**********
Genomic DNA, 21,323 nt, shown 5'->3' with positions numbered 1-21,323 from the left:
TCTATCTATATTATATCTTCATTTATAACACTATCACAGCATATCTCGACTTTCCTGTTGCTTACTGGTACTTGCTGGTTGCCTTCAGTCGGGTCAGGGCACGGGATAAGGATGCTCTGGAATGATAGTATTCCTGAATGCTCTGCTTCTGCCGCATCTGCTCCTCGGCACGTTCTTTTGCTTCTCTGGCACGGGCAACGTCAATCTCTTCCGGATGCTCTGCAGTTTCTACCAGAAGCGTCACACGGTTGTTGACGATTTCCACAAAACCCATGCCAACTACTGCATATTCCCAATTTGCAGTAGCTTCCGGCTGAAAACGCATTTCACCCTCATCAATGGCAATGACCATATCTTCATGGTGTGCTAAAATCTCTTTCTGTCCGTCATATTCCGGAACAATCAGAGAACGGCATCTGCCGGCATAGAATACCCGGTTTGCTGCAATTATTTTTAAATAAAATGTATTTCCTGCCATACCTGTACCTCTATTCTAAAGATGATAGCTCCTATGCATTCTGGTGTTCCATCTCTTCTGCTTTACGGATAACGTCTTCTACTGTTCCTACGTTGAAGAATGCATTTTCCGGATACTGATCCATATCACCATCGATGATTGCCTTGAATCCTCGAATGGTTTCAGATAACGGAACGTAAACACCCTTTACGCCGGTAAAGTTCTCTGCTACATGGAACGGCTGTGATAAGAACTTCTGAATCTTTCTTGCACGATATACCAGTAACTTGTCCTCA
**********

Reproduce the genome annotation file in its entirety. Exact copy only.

Genomic DNA, 21,323 nt, shown 5'->3' with positions numbered 1-21,323 from the left:
TCTATCTATATTATATCTTCATTTATAACACTATCACAGCATATCTCGACTTTCCTGTTGCTTACTGGTACTTGCTGGTTGCCTTCAGTCGGGTCAGGGCACGGGATAAGGATGCTCTGGAATGATAGTATTCCTGAATGCTCTGCTTCTGCCGCATCTGCTCCTCGGCACGTTCTTTTGCTTCTCTGGCACGGGCAACGTCAATCTCTTCCGGATGCTCTGCAGTTTCTACCAGAAGCGTCACACGGTTGTTGACGATTTCCACAAAACCCATGCCAACTACTGCATATTCCCAATTTGCAGTAGCTTCCGGCTGAAAACGCATTTCACCCTCATCAATGGCAATGACCATATCTTCATGGTGTGCTAAAATCTCTTTCTGTCCGTCATATTCCGGAACAATCAGAGAACGGCATCTGCCGGCATAGAATACCCGGTTTGCTGCAATTATTTTTAAATAAAATGTATTTCCTGCCATACCTGTACCTCTATTCTAAAGATGATAGCTCCTATGCATTCTGGTGTTCCATCTCTTCTGCTTTACGGATAACGTCTTCTACTGTTCCTACGTTGAAGAATGCATTTTCCGGATACTGATCCATATCACCATCGATGATTGCCTTGAATCCTCGAATGGTTTCAGATAACGGAACGTAAACACCCTTTACGCCGGTAAAGTTCTCTGCTACATGGAACGGCTGTGATAAGAACTTCTGAATCTTTCTTGCACGATATACCAGTAACTTGTCCTCA